Topband: RX 4 SQ Phasing
w0jx at yahoo.com
Fri Aug 10 07:52:22 PDT 2012
Bob, for a good understanding of the concepts of phasing in these RX antennas, read Chapter Seven of ON4UN's "Low Band DXing." The length of the delay lines primarily affects the placement of the nulls of the array while the voltage output of the antennas and amplifiers controls the depth of the nulls. The more perfect the balance of the output of each antenna and amplifier, (i.e., equal), the deeper the nulls. That is why when conductors interact with the elements, the pattern gets screwed up. They mess up the balance of outputs of the antennas. The spacing of the antenna elements is generally optimum on one band. If selected for 160 meters, the 4 SQ pattern deteriorates as you go up in frequency since the spacing becomes wider electrically. At 30 meters, there is practically no pattern although the array hears very well. As far as phasing relationships, the HiZ antenna system uses "Cross Fire" phasing, an approach that maintains a balanced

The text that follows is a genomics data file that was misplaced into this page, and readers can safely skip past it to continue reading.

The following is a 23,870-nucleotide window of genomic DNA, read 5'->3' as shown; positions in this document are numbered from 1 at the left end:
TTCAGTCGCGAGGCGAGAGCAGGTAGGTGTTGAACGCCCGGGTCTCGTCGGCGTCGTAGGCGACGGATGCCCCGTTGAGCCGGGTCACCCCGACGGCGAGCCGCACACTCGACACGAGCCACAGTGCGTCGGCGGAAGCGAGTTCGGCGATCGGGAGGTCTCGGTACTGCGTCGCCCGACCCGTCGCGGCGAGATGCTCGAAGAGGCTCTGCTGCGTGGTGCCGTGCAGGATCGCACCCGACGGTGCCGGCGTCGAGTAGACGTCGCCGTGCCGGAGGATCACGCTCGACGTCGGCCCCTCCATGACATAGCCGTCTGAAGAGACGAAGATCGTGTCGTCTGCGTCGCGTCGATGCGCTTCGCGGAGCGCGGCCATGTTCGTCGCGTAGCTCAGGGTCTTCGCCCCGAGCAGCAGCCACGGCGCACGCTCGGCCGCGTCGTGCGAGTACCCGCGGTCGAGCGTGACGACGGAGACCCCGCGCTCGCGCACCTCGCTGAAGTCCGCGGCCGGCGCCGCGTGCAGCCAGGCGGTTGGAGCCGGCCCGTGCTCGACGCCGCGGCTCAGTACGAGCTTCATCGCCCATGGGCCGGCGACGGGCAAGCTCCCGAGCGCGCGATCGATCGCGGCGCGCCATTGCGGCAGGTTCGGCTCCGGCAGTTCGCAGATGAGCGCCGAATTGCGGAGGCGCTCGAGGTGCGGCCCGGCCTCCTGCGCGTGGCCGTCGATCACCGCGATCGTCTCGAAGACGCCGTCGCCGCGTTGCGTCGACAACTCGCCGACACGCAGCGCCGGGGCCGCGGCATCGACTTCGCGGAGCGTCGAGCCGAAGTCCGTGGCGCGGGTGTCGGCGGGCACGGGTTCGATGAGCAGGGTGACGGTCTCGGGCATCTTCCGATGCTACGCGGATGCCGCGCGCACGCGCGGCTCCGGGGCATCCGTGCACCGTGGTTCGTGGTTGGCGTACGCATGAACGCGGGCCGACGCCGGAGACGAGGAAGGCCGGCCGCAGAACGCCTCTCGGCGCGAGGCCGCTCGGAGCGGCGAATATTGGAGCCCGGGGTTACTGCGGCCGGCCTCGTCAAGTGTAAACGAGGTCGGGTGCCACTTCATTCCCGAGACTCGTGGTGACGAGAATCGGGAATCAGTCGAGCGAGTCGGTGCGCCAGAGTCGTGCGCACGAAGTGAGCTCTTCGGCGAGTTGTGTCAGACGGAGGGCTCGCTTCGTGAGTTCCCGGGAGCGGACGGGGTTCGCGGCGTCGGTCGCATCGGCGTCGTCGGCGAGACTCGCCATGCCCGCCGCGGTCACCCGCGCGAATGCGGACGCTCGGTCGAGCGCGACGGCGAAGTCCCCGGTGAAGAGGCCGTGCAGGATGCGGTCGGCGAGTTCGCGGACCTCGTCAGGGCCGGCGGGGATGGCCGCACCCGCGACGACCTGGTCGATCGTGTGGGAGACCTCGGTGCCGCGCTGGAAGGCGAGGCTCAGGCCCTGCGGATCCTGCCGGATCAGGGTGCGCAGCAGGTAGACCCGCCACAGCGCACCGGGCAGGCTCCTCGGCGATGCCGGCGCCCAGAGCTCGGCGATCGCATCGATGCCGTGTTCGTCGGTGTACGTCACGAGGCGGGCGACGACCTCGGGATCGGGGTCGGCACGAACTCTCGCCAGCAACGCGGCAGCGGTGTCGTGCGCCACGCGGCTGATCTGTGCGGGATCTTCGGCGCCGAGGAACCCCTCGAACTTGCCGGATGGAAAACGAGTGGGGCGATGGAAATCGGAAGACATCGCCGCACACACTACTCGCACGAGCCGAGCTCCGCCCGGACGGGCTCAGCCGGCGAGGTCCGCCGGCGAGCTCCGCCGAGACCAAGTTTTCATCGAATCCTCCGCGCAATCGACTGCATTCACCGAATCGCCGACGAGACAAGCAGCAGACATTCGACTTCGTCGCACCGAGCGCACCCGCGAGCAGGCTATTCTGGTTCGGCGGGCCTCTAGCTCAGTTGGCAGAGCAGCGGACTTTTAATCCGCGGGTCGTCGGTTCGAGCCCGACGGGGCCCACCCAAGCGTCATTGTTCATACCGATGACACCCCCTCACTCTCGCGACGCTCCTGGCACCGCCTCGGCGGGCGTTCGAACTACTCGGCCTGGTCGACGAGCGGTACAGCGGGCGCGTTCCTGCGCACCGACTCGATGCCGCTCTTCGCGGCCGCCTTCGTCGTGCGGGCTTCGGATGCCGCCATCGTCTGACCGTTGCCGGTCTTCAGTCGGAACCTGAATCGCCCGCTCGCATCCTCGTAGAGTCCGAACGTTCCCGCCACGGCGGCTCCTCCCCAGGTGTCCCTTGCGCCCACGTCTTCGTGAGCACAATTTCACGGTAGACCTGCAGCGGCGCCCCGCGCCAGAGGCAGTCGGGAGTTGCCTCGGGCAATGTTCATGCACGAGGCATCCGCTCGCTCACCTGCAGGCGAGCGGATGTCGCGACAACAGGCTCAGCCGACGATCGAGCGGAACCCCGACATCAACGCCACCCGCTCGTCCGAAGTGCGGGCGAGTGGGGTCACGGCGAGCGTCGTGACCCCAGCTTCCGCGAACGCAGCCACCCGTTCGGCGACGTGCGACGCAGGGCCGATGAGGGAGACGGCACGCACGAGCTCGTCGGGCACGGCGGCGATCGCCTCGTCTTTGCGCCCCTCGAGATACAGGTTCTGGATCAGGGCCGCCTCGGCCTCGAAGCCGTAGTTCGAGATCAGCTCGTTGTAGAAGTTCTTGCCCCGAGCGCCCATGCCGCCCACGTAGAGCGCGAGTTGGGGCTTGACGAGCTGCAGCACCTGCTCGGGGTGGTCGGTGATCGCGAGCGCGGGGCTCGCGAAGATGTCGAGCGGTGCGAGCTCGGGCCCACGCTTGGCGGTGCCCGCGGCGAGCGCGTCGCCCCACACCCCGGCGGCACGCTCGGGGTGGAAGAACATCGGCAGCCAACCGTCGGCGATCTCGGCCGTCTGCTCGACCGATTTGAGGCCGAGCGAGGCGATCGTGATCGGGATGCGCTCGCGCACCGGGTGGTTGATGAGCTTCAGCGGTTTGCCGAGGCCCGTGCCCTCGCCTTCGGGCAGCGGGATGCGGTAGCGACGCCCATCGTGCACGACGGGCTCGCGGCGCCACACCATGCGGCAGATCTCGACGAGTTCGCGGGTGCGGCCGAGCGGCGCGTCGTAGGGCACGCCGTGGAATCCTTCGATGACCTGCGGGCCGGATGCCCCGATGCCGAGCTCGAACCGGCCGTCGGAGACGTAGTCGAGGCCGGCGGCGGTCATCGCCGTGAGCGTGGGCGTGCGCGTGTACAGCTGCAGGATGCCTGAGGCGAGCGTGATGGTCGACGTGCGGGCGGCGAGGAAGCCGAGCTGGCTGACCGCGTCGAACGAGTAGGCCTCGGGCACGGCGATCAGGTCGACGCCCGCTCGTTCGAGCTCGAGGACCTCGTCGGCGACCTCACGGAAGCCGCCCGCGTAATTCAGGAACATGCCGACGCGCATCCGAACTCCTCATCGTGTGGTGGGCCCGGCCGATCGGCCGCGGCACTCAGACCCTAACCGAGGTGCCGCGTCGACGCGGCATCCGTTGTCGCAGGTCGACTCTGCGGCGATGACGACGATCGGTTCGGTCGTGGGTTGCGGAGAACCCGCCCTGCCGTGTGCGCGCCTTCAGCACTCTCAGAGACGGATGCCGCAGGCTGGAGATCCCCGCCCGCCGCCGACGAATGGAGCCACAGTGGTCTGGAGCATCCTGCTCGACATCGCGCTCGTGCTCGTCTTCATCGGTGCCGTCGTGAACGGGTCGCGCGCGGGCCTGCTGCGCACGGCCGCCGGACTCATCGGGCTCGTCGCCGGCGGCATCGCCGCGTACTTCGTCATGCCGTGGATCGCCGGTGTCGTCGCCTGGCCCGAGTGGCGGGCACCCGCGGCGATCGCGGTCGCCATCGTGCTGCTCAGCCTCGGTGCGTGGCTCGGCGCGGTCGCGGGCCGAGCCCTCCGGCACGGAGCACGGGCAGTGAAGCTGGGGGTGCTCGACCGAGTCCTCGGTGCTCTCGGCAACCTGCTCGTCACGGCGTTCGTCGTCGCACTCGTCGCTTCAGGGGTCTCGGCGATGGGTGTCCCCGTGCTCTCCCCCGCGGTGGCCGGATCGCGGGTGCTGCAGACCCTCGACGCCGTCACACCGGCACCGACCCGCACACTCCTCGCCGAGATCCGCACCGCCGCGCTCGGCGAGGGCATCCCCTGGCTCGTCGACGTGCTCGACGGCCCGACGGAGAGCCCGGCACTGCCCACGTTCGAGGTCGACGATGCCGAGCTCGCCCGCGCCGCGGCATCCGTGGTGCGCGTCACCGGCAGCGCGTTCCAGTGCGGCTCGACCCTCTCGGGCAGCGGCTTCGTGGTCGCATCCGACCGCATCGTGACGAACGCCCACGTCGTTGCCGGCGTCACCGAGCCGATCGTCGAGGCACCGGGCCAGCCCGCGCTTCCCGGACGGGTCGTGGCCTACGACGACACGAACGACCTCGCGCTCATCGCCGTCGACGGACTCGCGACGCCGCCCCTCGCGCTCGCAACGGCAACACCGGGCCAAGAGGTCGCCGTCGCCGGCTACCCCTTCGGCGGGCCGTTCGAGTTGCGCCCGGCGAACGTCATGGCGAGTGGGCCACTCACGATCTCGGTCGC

relationship in the delay lines over at least a 2 to 1 frequency range, so that the system works very well on 160 and 80 meters.
73, Dennis W0JX/8
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